Another fantastic first for Charles was studying her utility meter. As gratifying as it was to see it spin backwards on sunny days when her son and daughter weren’t home and there was little energy demand on the house, Charles says it was even more riveting when she saw it hurtle forwards, making her think about her family’s energy usage. “I’ll never forget, I was on the back porch one evening and I heard the clothes washer and dryer start,” she says. “I looked at the utility meter and all of a sudden it started flying, but not backwards.” It made her realize that laundry is one of her most energy-intensive chores.
Charles admits she wasn’t exactly mindful of energy efficiency before moving to Harmony Heights. “I used to think that electricity is like air — it’s a given,” Charles says. “I never really spent much time thinking about it.”
Christian says there are advantages to working with people like Charles, who are previously unfamiliar with green building — it gives a realistic picture of mainstream habits — but no matter how technologically savvy a person becomes, mindfulness will always have to be a part of energy-independent living.
“To really get to net-zero, a certain amount of prudent practice in everyday habits is going to have to be a part of it,” Christian says. “Lights being left on when nobody is home during daylight hours is sacrilege. This has to be about the best utilization of resources.”
And, he says, living in these homes will instinctively teach families to become more mindful. “It’s just like when we garden — you’re more in tune with what the sun is giving today.”
In the case of Harmony Heights, the sun translates not into flowers or food, but into direct financial return: The homes have rooftop solar electric panels that create electricity whenever the sun is shining. When Charles’ neighbor Becky Clark received her first electricity bill there, it showed a credit of $35 in one month. “We got paid!” she says, beaming. “It’s like we’re our own little power plant.” At her old apartment, Clark paid nearly $200 per month for her combined utilities .
Price signals, Pratsch says, are a good way to change consumer behavior: “We’re working with utilities on ways to give consumers good indications of time-of-use-pricing.” It’s much more expensive for consumers to use electricity at peak load times which occur during the work day when businesses are buzzing, air conditioners are humming and energy demand is at its highest.
“We’re trying to come up with user-friendly meters that could go in every home so consumers could have a real-time read-out of the cost of their electricity use,” Pratsch says. “I can’t imagine a better reminder to conserve.” Even better, he adds, appliances and heating and cooling systems should be computerized, with “smart economizers,” so that they automatically run at optimum times of the day to keep electricity costs down.
Jeff Christian, director of the Oak Ridge National Laboratory’s Buildings Technology Center, has been studying energy efficiency in homes for more than 30 years, and he wants to make zero-energy homes affordable for everyone. To do so, he needs real-life data from homeowners so his team can refine and improve the homes’ engineering and cost efficiencies. To that end, he hopes to organize a mass purchase of these types of houses: “If we can get a few thousand people who will all order houses at the same time — not all with the same size and floor plan, but the same efficiency principles and materials applied to each, it would add some economies of scale and help us bring the unit cost down,” Christian says. “From a research standpoint, it would be immensely valuable to get the feedback about what works and what doesn’t work from homeowners who really care about these issues.”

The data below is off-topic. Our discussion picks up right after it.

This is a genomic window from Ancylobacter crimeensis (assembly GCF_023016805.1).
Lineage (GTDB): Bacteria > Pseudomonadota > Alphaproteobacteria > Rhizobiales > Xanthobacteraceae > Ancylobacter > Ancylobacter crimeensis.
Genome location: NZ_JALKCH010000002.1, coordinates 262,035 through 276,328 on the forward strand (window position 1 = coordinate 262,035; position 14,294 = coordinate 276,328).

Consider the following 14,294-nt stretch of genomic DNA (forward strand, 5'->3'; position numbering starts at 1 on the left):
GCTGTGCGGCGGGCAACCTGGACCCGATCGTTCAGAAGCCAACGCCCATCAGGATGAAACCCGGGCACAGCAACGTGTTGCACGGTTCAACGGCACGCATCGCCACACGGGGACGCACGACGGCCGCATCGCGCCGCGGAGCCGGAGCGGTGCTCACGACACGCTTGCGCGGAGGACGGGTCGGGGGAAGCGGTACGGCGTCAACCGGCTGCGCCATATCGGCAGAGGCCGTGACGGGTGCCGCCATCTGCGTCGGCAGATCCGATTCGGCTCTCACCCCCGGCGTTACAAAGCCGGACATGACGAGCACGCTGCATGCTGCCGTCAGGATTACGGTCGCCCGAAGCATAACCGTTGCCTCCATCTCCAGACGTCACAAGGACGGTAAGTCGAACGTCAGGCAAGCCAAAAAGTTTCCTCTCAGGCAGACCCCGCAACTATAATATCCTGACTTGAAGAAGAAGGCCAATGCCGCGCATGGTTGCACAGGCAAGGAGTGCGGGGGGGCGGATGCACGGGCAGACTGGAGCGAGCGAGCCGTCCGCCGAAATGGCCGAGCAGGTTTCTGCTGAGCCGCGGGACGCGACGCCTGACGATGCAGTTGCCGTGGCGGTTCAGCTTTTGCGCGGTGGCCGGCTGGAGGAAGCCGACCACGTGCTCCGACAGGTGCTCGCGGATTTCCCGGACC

Why, you may wonder, would utility companies have any interest in cooperating with zero-energy home programs, thereby encouraging consumers to use less of their product? Because the demand for electricity over the past decade has grown faster than the utilities’ capacity to produce it. That situation was dramatically illustrated by the August 2003 blackout: The largest ever in North America, it affected 50 million people in eight states and southeastern Canada.
“It’s very expensive for utilities to invest in greater transmission line capacity to carry the growing electricity loads,” Christian says. “And it’s becoming increasingly difficult, especially in condensed urban areas, to find sites for new substations and transformers to generate extra capacity. So, investing in on-site generation that goes directly into the home without all that infrastructure makes good economic sense.” Rooftop solar panels produce power during the afternoon and along with other features of these homes, such as continuous fresh-air ventilation and thermal mass, help reduce the utilities’ peak demand.
That’s one of the main reasons why the Tennessee Valley Authority (TVA), the local utility in the Tennessee Valley (which includes Lenoir City), agreed to help fund the ORNL project and offered to pay a premium price for the solar energy from the Harmony Heights homeowners. In the last two years, TVA has initiated its own “Green Power Switch” program, which offers customers the option of paying a monthly premium for solar- and wind-generated electricity; more than 7,000 residential customers are now enrolled. The strong response encouraged TVA to launch another program called “Generation Partners,” which offers homeowners the option of installing their own rooftop solar system or windmill, and selling the electricity generated back to TVA for 15 cents per kWh, more than twice the rate that TVA customers pay for traditionally generated electricity, but less than it costs the utility to install new, renewable generating capacity.
The more interest TVA detects among consumers, the more large-scale projects it — and other utilities — will want to finance, Christian says. This means if all goes well, we won’t be moving toward energy independence just one home at a time — it will be one subdivision, one community, maybe even entire cities at a time.
For more info on the Building America program’s net-zero-energy homes, including building partners, contact:
For more info on the products and technologies discussed in this article, contact:
Heating and Cooling
Solar Electric System
Big Frog Mountain (equipment installers)
Walls and SIPs